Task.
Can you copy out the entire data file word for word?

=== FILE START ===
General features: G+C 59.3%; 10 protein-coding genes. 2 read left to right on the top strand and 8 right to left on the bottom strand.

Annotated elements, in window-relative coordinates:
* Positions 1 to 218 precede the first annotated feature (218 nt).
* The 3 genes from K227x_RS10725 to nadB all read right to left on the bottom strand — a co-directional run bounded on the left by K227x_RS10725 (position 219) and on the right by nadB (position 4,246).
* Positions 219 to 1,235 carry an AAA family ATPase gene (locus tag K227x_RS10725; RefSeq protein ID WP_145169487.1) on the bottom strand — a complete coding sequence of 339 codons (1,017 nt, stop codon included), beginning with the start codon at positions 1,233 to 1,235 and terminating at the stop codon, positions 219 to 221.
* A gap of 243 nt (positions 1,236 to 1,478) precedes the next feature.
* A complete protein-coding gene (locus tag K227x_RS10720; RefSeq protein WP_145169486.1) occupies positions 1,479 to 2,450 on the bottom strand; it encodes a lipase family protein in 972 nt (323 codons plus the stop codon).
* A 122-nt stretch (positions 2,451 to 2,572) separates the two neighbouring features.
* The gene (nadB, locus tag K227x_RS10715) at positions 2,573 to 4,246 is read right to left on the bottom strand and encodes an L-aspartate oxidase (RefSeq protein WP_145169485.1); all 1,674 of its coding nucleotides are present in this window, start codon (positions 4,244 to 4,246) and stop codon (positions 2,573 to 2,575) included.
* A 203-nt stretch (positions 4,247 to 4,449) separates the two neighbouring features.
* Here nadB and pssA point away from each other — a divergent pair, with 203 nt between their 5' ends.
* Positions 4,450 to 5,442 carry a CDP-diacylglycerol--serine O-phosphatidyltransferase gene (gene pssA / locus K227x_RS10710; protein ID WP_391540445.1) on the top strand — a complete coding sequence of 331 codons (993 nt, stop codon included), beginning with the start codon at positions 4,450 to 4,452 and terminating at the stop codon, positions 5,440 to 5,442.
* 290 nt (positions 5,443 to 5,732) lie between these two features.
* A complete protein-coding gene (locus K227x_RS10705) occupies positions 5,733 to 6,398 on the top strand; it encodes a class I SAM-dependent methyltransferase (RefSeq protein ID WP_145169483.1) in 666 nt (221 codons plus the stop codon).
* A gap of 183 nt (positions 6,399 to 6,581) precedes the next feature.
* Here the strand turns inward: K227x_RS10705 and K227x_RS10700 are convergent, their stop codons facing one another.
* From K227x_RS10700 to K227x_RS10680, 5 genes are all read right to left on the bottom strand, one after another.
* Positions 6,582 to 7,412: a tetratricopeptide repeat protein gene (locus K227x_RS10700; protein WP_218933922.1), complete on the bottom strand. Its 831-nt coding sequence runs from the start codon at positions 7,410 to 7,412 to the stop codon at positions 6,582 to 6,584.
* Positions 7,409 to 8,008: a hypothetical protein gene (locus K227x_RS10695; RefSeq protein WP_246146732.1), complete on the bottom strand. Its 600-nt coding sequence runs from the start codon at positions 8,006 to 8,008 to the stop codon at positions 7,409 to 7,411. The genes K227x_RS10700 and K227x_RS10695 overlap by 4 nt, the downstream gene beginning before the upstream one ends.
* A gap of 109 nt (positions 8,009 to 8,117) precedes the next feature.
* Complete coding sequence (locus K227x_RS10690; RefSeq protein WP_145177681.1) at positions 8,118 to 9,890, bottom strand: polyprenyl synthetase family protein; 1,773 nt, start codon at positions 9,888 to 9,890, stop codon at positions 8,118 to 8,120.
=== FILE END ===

General features: G+C 59.3%; 10 protein-coding genes. 2 read left to right on the top strand and 8 right to left on the bottom strand.

Annotated elements, in window-relative coordinates:
* Positions 1 to 218 precede the first annotated feature (218 nt).
* The 3 genes from K227x_RS10725 to nadB all read right to left on the bottom strand — a co-directional run bounded on the left by K227x_RS10725 (position 219) and on the right by nadB (position 4,246).
* Positions 219 to 1,235 carry an AAA family ATPase gene (locus tag K227x_RS10725; RefSeq protein ID WP_145169487.1) on the bottom strand — a complete coding sequence of 339 codons (1,017 nt, stop codon included), beginning with the start codon at positions 1,233 to 1,235 and terminating at the stop codon, positions 219 to 221.
* A gap of 243 nt (positions 1,236 to 1,478) precedes the next feature.
* A complete protein-coding gene (locus tag K227x_RS10720; RefSeq protein WP_145169486.1) occupies positions 1,479 to 2,450 on the bottom strand; it encodes a lipase family protein in 972 nt (323 codons plus the stop codon).
* A 122-nt stretch (positions 2,451 to 2,572) separates the two neighbouring features.
* The gene (nadB, locus tag K227x_RS10715) at positions 2,573 to 4,246 is read right to left on the bottom strand and encodes an L-aspartate oxidase (RefSeq protein WP_145169485.1); all 1,674 of its coding nucleotides are present in this window, start codon (positions 4,244 to 4,246) and stop codon (positions 2,573 to 2,575) included.
* A 203-nt stretch (positions 4,247 to 4,449) separates the two neighbouring features.
* Here nadB and pssA point away from each other — a divergent pair, with 203 nt between their 5' ends.
* Positions 4,450 to 5,442 carry a CDP-diacylglycerol--serine O-phosphatidyltransferase gene (gene pssA / locus K227x_RS10710; protein ID WP_391540445.1) on the top strand — a complete coding sequence of 331 codons (993 nt, stop codon included), beginning with the start codon at positions 4,450 to 4,452 and terminating at the stop codon, positions 5,440 to 5,442.
* 290 nt (positions 5,443 to 5,732) lie between these two features.
* A complete protein-coding gene (locus K227x_RS10705) occupies positions 5,733 to 6,398 on the top strand; it encodes a class I SAM-dependent methyltransferase (RefSeq protein ID WP_145169483.1) in 666 nt (221 codons plus the stop codon).
* A gap of 183 nt (positions 6,399 to 6,581) precedes the next feature.
* Here the strand turns inward: K227x_RS10705 and K227x_RS10700 are convergent, their stop codons facing one another.
* From K227x_RS10700 to K227x_RS10680, 5 genes are all read right to left on the bottom strand, one after another.
* Positions 6,582 to 7,412: a tetratricopeptide repeat protein gene (locus K227x_RS10700; protein WP_218933922.1), complete on the bottom strand. Its 831-nt coding sequence runs from the start codon at positions 7,410 to 7,412 to the stop codon at positions 6,582 to 6,584.
* Positions 7,409 to 8,008: a hypothetical protein gene (locus K227x_RS10695; RefSeq protein WP_246146732.1), complete on the bottom strand. Its 600-nt coding sequence runs from the start codon at positions 8,006 to 8,008 to the stop codon at positions 7,409 to 7,411. The genes K227x_RS10700 and K227x_RS10695 overlap by 4 nt, the downstream gene beginning before the upstream one ends.
* A gap of 109 nt (positions 8,009 to 8,117) precedes the next feature.
* Complete coding sequence (locus K227x_RS10690; RefSeq protein WP_145177681.1) at positions 8,118 to 9,890, bottom strand: polyprenyl synthetase family protein; 1,773 nt, start codon at positions 9,888 to 9,890, stop codon at positions 8,118 to 8,120.